Today’s photos are from Teresa Watkins.
Living in tropical gardening Zone 9b, I’m always excited to visit my husband’s family in Taunton, Massachusetts, to envy their Zone 6b gardens. This year’s weeklong family gathering celebrated the 18-month, pandemic-delayed wedding of niece Kelly with multiple outings.
My sister-in-law, Jackie, and her husband, Craig Machamer, have been working on their garden in Berkley for over 25 years. Inspired by Jackie’s mother-in-law, Ruth, who lived with them, Jackie and Craig learned how to plant seeds and transplant shrubs. Ruth (who passed away recently) was the ultimate green-thumb home gardener. Jackie and Craig have created a beautiful forested acre-and-a-half landscape that has been certified as a wildlife habitat. Included in their yard are a seasonal perennial border, container gardens, deciduous trees, bird feeders, a firepit, a compost pile, rain barrels, and more. A backyard fence-hugging, rambling rose that belonged to Jackie’s father was gorgeous and in full bloom, even after being transplanted from three different homes.
Fauna who didn’t mind attending this afternoon’s bird-feeder picnic were cardinals, catbirds, chipmunks, titmice, wrens, and turkeys.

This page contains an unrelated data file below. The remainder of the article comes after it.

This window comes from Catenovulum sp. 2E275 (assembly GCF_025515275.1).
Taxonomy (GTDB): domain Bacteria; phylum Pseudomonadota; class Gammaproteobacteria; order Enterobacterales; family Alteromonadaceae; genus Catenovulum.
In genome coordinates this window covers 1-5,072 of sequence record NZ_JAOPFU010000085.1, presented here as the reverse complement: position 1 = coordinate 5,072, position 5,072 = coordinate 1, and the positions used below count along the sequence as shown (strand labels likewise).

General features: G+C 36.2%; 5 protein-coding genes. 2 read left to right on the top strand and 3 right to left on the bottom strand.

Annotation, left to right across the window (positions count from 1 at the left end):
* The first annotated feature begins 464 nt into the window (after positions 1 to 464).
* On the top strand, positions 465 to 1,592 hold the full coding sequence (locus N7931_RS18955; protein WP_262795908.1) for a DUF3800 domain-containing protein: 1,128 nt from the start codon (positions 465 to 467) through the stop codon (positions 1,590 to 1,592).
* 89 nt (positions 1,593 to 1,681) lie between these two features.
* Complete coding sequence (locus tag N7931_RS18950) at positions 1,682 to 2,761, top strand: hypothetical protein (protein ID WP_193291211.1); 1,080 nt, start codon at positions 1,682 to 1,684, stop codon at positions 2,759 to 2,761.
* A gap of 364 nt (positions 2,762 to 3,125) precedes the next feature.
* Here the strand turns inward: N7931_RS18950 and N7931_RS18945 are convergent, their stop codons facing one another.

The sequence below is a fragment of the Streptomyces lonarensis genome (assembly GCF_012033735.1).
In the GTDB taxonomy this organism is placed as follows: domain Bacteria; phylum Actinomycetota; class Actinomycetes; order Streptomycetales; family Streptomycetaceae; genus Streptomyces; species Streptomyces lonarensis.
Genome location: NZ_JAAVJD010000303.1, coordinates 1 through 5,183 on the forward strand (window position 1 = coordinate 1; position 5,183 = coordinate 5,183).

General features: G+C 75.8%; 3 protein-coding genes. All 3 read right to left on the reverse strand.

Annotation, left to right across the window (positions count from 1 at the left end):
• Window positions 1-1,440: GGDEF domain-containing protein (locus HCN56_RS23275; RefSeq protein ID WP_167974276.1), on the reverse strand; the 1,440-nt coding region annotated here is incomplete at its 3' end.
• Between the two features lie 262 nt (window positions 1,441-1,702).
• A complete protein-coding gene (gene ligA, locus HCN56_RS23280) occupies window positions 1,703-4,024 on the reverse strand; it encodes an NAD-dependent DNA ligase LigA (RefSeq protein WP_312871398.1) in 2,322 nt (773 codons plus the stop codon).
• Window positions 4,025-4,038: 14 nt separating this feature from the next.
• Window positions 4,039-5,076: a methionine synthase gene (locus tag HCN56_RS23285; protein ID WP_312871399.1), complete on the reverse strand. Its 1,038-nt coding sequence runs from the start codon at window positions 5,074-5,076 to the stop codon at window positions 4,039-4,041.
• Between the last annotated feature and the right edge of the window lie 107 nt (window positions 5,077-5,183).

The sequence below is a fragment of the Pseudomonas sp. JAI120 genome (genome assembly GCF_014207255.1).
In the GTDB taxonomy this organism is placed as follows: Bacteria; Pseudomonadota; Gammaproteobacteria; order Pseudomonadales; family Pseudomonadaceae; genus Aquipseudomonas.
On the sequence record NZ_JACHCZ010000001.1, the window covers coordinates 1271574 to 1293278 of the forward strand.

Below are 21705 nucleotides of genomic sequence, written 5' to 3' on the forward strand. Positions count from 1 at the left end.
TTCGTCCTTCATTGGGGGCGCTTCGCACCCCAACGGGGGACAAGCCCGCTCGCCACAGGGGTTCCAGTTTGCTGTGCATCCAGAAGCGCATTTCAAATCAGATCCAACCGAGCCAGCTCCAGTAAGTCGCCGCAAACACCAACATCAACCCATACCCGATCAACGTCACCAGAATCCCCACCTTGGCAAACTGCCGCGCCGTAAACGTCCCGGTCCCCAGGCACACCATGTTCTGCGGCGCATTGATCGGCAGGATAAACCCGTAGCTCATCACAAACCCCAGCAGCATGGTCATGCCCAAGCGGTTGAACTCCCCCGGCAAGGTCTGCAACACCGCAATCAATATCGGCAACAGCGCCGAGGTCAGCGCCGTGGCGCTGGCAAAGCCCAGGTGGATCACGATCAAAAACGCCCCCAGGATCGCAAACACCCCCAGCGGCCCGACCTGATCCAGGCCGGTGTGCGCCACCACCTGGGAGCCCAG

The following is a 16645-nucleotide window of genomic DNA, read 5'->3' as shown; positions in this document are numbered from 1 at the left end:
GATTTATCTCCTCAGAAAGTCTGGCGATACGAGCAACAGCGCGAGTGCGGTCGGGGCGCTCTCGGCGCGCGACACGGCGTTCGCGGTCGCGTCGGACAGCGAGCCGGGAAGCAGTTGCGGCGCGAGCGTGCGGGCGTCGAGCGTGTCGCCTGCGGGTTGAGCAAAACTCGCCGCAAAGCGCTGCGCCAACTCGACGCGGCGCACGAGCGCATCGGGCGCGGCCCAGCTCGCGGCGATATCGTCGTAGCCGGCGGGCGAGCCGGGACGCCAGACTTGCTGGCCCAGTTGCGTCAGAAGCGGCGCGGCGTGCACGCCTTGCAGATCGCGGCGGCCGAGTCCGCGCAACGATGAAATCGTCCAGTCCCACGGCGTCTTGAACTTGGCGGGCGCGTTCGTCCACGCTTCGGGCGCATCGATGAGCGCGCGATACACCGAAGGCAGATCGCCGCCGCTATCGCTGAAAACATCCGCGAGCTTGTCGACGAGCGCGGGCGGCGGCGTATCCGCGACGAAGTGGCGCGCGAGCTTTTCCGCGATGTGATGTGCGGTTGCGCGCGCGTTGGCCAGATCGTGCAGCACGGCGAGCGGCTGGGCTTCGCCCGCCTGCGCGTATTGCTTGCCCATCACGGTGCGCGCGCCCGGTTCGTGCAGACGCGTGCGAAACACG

One of my highlights was the unfortunate opportunity to see the devastating beech blight disease that has reached Massachusetts and affected three of Craig’s trees. Sadly, the beech trees will have to be removed.
This huge rambling rose that is loaded with blooms covers the fence. Ramblers are a group of climbing roses that can get very large, with a wonderful display of large clusters of small flowers in early summer.
Wild turkeys paying a visit to the bird feeders.
Some of the holes to the bottom right of this little pollinator house have been plugged with mud, showing that the next generation of pollinators is developing.
A meadowy perennial border
Not as glamorous as other parts of the garden, but important: the compost pile!
Brilliant red blooms of bee balm (Monarda didyma, Zones 4–9)
This yard has an unusual feature—you can play a few holes of golf here!
A burst of color from impatiens (Impatiens walleriana, annual)
An old watering can makes a rustic container for a small bouquet in the garden.
A mix of bright annuals brings a pop of color.
Have a garden you’d like to share?
Have photos to share? We’d love to see your garden, a particular collection of plants you love, or a wonderful garden you had the chance to visit!
To submit, send 5-10 photos to [email protected] along with some information about the plants in the pictures and where you took the photos. We’d love to hear where you are located, how long you’ve been gardening, successes you are proud of, failures you learned from, hopes for the future, favorite plants, or funny stories from your garden.
If you want to send photos in separate emails to the GPOD email box that is just fine.
You don’t have to be a professional garden photographer – check out our garden photography tips!
Do you receive the GPOD by email yet? Sign up here.